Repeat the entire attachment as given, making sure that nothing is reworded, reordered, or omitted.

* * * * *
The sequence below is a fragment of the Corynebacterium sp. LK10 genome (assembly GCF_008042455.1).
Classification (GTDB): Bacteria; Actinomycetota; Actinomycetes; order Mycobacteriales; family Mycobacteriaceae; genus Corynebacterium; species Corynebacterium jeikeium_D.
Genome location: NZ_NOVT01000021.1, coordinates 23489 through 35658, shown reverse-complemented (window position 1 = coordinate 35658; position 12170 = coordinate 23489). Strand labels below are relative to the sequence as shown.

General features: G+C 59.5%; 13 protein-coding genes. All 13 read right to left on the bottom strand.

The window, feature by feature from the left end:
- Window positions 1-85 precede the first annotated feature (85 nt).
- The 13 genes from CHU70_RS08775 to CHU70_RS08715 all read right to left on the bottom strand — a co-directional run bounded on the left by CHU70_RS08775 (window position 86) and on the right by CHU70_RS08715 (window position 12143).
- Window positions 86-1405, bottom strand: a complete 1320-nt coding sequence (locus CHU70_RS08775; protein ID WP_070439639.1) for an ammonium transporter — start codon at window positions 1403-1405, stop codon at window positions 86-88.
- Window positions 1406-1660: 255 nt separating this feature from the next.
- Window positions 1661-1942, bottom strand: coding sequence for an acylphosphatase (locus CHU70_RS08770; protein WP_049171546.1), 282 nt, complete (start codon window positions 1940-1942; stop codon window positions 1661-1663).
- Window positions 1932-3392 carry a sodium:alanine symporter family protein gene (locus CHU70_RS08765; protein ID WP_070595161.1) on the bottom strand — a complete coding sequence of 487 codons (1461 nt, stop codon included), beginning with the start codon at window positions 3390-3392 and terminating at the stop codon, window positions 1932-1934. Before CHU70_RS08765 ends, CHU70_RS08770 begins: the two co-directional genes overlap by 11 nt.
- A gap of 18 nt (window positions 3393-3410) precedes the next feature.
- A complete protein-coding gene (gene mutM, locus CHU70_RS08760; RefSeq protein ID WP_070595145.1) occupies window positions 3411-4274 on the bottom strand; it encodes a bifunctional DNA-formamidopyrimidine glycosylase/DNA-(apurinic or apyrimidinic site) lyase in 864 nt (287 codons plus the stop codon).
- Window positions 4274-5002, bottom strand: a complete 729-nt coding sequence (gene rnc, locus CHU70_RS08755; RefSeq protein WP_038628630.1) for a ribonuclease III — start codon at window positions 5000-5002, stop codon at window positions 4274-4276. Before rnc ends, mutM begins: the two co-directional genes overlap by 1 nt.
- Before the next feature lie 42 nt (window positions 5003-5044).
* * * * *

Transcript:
The sequence below is a fragment of the Corynebacterium sp. LK10 genome (assembly GCF_008042455.1).
Classification (GTDB): Bacteria; Actinomycetota; Actinomycetes; order Mycobacteriales; family Mycobacteriaceae; genus Corynebacterium; species Corynebacterium jeikeium_D.
Genome location: NZ_NOVT01000021.1, coordinates 23489 through 35658, shown reverse-complemented (window position 1 = coordinate 35658; position 12170 = coordinate 23489). Strand labels below are relative to the sequence as shown.

General features: G+C 59.5%; 13 protein-coding genes. All 13 read right to left on the bottom strand.

The window, feature by feature from the left end:
- Window positions 1-85 precede the first annotated feature (85 nt).
- The 13 genes from CHU70_RS08775 to CHU70_RS08715 all read right to left on the bottom strand — a co-directional run bounded on the left by CHU70_RS08775 (window position 86) and on the right by CHU70_RS08715 (window position 12143).
- Window positions 86-1405, bottom strand: a complete 1320-nt coding sequence (locus CHU70_RS08775; protein ID WP_070439639.1) for an ammonium transporter — start codon at window positions 1403-1405, stop codon at window positions 86-88.
- Window positions 1406-1660: 255 nt separating this feature from the next.
- Window positions 1661-1942, bottom strand: coding sequence for an acylphosphatase (locus CHU70_RS08770; protein WP_049171546.1), 282 nt, complete (start codon window positions 1940-1942; stop codon window positions 1661-1663).
- Window positions 1932-3392 carry a sodium:alanine symporter family protein gene (locus CHU70_RS08765; protein ID WP_070595161.1) on the bottom strand — a complete coding sequence of 487 codons (1461 nt, stop codon included), beginning with the start codon at window positions 3390-3392 and terminating at the stop codon, window positions 1932-1934. Before CHU70_RS08765 ends, CHU70_RS08770 begins: the two co-directional genes overlap by 11 nt.
- A gap of 18 nt (window positions 3393-3410) precedes the next feature.
- A complete protein-coding gene (gene mutM, locus CHU70_RS08760; RefSeq protein ID WP_070595145.1) occupies window positions 3411-4274 on the bottom strand; it encodes a bifunctional DNA-formamidopyrimidine glycosylase/DNA-(apurinic or apyrimidinic site) lyase in 864 nt (287 codons plus the stop codon).
- Window positions 4274-5002, bottom strand: a complete 729-nt coding sequence (gene rnc, locus CHU70_RS08755; RefSeq protein WP_038628630.1) for a ribonuclease III — start codon at window positions 5000-5002, stop codon at window positions 4274-4276. Before rnc ends, mutM begins: the two co-directional genes overlap by 1 nt.
- Before the next feature lie 42 nt (window positions 5003-5044).